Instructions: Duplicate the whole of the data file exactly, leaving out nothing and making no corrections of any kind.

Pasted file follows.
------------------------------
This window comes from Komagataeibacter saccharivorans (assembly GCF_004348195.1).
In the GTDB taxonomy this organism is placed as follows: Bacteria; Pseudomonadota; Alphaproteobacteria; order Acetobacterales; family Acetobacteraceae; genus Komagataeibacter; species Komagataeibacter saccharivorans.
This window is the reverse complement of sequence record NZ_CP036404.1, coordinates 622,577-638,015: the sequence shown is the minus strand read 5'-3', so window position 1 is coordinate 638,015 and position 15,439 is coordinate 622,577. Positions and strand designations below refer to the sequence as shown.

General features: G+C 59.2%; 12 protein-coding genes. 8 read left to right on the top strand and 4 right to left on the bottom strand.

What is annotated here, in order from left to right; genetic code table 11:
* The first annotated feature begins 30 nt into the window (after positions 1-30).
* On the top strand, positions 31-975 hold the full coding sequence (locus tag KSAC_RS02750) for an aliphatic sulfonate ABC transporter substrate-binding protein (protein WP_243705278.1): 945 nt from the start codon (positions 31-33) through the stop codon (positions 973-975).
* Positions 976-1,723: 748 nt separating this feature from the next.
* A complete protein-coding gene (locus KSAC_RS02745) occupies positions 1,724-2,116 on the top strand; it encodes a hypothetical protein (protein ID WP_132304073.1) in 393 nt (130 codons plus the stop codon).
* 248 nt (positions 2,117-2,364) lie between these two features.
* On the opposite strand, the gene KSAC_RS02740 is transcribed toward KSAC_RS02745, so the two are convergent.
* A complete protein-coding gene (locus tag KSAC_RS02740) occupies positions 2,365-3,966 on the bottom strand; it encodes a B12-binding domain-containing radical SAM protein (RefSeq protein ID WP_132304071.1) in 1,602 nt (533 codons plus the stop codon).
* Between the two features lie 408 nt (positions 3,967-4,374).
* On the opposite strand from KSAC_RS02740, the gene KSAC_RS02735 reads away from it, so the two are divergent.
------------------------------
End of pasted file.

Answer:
This window comes from Komagataeibacter saccharivorans (assembly GCF_004348195.1).
In the GTDB taxonomy this organism is placed as follows: Bacteria; Pseudomonadota; Alphaproteobacteria; order Acetobacterales; family Acetobacteraceae; genus Komagataeibacter; species Komagataeibacter saccharivorans.
This window is the reverse complement of sequence record NZ_CP036404.1, coordinates 622,577-638,015: the sequence shown is the minus strand read 5'-3', so window position 1 is coordinate 638,015 and position 15,439 is coordinate 622,577. Positions and strand designations below refer to the sequence as shown.

General features: G+C 59.2%; 12 protein-coding genes. 8 read left to right on the top strand and 4 right to left on the bottom strand.

What is annotated here, in order from left to right; genetic code table 11:
* The first annotated feature begins 30 nt into the window (after positions 1-30).
* On the top strand, positions 31-975 hold the full coding sequence (locus tag KSAC_RS02750) for an aliphatic sulfonate ABC transporter substrate-binding protein (protein WP_243705278.1): 945 nt from the start codon (positions 31-33) through the stop codon (positions 973-975).
* Positions 976-1,723: 748 nt separating this feature from the next.
* A complete protein-coding gene (locus KSAC_RS02745) occupies positions 1,724-2,116 on the top strand; it encodes a hypothetical protein (protein ID WP_132304073.1) in 393 nt (130 codons plus the stop codon).
* 248 nt (positions 2,117-2,364) lie between these two features.
* On the opposite strand, the gene KSAC_RS02740 is transcribed toward KSAC_RS02745, so the two are convergent.
* A complete protein-coding gene (locus tag KSAC_RS02740) occupies positions 2,365-3,966 on the bottom strand; it encodes a B12-binding domain-containing radical SAM protein (RefSeq protein ID WP_132304071.1) in 1,602 nt (533 codons plus the stop codon).
* Between the two features lie 408 nt (positions 3,967-4,374).
* On the opposite strand from KSAC_RS02740, the gene KSAC_RS02735 reads away from it, so the two are divergent.